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North Cyprus leader pushes two-state proposal  for upcoming UN talks

Published: Updated:

Turkish Cypriot leader Ersin Tatar said he hopes his proposal for a two-state solution to the island’s conflict will bring a “new vision” to United Nations-led talks this week, despite its prior rejection by Greek Cypriots.

The United Nations is hosting informal talks starting on Tuesday over Cyprus, which was split between a Greek Cypriot south and a Turkish Cypriot north in 1974. It has invited the island’s two communities and foreign ministers of the three guarantor nations - Turkey, Greece and Britain - to attend.

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Previous talks on reunification under a federal umbrella, as called for in UN resolutions, have failed. Northern Cyprus has since called for a two-state solution, but Greek Cypriots - who form the island’s internationally recognized, EU member government - reject this as it implies Turkish Cypriot sovereign authority.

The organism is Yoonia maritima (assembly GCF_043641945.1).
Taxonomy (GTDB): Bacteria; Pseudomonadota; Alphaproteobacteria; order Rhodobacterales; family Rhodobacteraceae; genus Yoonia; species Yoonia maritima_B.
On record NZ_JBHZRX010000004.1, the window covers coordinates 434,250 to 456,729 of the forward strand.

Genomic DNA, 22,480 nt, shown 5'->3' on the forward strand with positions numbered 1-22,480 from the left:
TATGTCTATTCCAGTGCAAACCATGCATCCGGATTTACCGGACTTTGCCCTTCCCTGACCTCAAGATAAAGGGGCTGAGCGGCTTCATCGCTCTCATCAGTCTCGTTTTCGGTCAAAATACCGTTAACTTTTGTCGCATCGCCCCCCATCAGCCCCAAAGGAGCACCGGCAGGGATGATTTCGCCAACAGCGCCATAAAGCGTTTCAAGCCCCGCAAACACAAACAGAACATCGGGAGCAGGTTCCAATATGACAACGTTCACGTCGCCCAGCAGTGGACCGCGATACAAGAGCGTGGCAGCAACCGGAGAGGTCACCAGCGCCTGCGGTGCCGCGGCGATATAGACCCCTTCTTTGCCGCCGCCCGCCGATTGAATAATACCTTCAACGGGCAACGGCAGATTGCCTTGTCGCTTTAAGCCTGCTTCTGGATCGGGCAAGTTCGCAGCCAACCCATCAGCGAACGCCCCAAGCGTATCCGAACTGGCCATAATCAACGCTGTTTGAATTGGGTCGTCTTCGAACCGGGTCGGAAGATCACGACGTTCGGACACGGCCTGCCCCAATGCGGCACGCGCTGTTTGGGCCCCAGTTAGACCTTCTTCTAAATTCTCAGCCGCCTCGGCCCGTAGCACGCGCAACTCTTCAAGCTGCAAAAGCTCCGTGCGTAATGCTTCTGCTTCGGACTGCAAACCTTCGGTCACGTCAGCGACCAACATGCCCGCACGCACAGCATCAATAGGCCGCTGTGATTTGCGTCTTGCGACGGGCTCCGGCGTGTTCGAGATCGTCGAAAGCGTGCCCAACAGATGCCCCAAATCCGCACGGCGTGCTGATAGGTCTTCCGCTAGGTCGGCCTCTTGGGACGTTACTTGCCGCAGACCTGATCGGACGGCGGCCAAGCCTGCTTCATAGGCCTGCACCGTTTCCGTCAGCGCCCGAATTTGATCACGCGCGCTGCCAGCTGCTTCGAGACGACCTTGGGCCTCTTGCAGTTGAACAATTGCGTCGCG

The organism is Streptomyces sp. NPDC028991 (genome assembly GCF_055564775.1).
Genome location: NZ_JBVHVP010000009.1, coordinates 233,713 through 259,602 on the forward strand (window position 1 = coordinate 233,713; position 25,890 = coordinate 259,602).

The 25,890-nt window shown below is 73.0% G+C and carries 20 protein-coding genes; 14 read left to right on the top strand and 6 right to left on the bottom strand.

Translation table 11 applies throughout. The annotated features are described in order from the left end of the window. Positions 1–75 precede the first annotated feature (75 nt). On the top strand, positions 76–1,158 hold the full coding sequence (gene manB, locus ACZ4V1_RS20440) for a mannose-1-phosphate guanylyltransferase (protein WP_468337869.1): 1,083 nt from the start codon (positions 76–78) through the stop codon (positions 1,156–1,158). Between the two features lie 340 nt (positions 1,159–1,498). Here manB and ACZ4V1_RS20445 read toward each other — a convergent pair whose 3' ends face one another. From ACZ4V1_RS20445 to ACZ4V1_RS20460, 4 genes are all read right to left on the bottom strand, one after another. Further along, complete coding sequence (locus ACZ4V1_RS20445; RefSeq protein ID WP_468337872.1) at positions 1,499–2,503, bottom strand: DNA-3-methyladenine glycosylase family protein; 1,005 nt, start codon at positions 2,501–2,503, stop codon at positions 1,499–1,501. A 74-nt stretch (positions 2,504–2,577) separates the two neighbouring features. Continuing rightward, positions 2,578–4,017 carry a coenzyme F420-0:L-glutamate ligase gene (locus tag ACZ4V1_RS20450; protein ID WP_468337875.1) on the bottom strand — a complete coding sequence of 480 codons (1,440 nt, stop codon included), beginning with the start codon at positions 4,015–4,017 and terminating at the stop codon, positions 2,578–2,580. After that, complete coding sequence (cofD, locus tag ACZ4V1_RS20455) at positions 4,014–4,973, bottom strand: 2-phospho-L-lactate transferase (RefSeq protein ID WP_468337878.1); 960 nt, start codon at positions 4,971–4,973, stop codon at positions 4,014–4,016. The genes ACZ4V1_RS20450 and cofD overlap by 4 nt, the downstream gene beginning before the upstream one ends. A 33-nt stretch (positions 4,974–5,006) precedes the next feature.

In a Skype interview with Reuters, Tatar, president of Northern Cyprus, which is only recognized by Turkey, said more than 40 years of talks on a federal system had been unsuccessful and a more “realistic” approach was needed.

“I’m going there (Geneva) to put forth my new vision. My new vision is two sovereign states living side-by-side in a good, unneighborly relationship, to cooperate in any way, to promote welfare for all Cypriots,” Tatar said.

“When I say two states, I obviously mean the recognition of the Turkish Cypriots. We are as sovereign as the Greek Cypriots.”

The three-day Geneva meeting involves informal talks to see if common ground can be found to move into formal negotiations. Tatar has rejected an EU request to attend as an observer, saying it could not be objective due to the Greek Cypriots’ EU membership.

If the Greek Cypriot side rejects the two-state formula, Tatar said he would continue to make the case, together with Ankara, for the sovereignty of the Turkish Republic of Northern Cyprus (TRNC).

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